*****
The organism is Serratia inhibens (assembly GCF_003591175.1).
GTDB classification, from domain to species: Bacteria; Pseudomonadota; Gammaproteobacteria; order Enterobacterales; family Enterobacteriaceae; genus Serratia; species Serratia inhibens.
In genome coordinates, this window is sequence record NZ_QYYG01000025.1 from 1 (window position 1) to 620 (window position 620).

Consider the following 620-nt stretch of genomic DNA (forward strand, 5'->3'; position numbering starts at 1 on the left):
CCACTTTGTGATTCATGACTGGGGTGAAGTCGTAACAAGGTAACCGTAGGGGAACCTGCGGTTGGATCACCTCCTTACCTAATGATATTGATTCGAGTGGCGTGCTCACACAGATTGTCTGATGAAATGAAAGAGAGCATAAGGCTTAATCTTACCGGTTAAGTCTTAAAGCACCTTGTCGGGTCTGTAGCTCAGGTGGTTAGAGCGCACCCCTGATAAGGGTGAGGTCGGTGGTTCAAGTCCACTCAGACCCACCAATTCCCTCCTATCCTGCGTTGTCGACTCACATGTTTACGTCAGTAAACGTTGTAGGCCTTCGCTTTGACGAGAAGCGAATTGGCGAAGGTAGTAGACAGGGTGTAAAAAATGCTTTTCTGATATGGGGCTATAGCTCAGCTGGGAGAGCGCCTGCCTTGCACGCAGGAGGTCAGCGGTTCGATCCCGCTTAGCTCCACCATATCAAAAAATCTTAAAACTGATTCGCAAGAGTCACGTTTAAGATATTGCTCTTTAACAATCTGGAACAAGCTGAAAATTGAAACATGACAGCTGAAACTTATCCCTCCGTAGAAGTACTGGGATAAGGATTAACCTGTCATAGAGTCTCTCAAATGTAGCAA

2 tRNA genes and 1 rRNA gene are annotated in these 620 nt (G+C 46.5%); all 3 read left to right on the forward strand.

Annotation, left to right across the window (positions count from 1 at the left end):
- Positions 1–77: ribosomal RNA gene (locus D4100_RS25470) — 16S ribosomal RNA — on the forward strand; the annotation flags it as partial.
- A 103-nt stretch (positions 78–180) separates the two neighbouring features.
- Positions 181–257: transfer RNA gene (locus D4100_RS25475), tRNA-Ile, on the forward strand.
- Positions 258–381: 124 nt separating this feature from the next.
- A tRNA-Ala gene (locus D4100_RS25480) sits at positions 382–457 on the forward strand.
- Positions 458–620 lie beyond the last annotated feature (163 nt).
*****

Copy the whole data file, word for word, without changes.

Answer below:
The organism is Serratia inhibens (assembly GCF_003591175.1).
GTDB classification, from domain to species: Bacteria; Pseudomonadota; Gammaproteobacteria; order Enterobacterales; family Enterobacteriaceae; genus Serratia; species Serratia inhibens.
In genome coordinates, this window is sequence record NZ_QYYG01000025.1 from 1 (window position 1) to 620 (window position 620).

Consider the following 620-nt stretch of genomic DNA (forward strand, 5'->3'; position numbering starts at 1 on the left):
CCACTTTGTGATTCATGACTGGGGTGAAGTCGTAACAAGGTAACCGTAGGGGAACCTGCGGTTGGATCACCTCCTTACCTAATGATATTGATTCGAGTGGCGTGCTCACACAGATTGTCTGATGAAATGAAAGAGAGCATAAGGCTTAATCTTACCGGTTAAGTCTTAAAGCACCTTGTCGGGTCTGTAGCTCAGGTGGTTAGAGCGCACCCCTGATAAGGGTGAGGTCGGTGGTTCAAGTCCACTCAGACCCACCAATTCCCTCCTATCCTGCGTTGTCGACTCACATGTTTACGTCAGTAAACGTTGTAGGCCTTCGCTTTGACGAGAAGCGAATTGGCGAAGGTAGTAGACAGGGTGTAAAAAATGCTTTTCTGATATGGGGCTATAGCTCAGCTGGGAGAGCGCCTGCCTTGCACGCAGGAGGTCAGCGGTTCGATCCCGCTTAGCTCCACCATATCAAAAAATCTTAAAACTGATTCGCAAGAGTCACGTTTAAGATATTGCTCTTTAACAATCTGGAACAAGCTGAAAATTGAAACATGACAGCTGAAACTTATCCCTCCGTAGAAGTACTGGGATAAGGATTAACCTGTCATAGAGTCTCTCAAATGTAGCAA

2 tRNA genes and 1 rRNA gene are annotated in these 620 nt (G+C 46.5%); all 3 read left to right on the forward strand.

Annotation, left to right across the window (positions count from 1 at the left end):
- Positions 1–77: ribosomal RNA gene (locus D4100_RS25470) — 16S ribosomal RNA — on the forward strand; the annotation flags it as partial.
- A 103-nt stretch (positions 78–180) separates the two neighbouring features.
- Positions 181–257: transfer RNA gene (locus D4100_RS25475), tRNA-Ile, on the forward strand.
- Positions 258–381: 124 nt separating this feature from the next.
- A tRNA-Ala gene (locus D4100_RS25480) sits at positions 382–457 on the forward strand.
- Positions 458–620 lie beyond the last annotated feature (163 nt).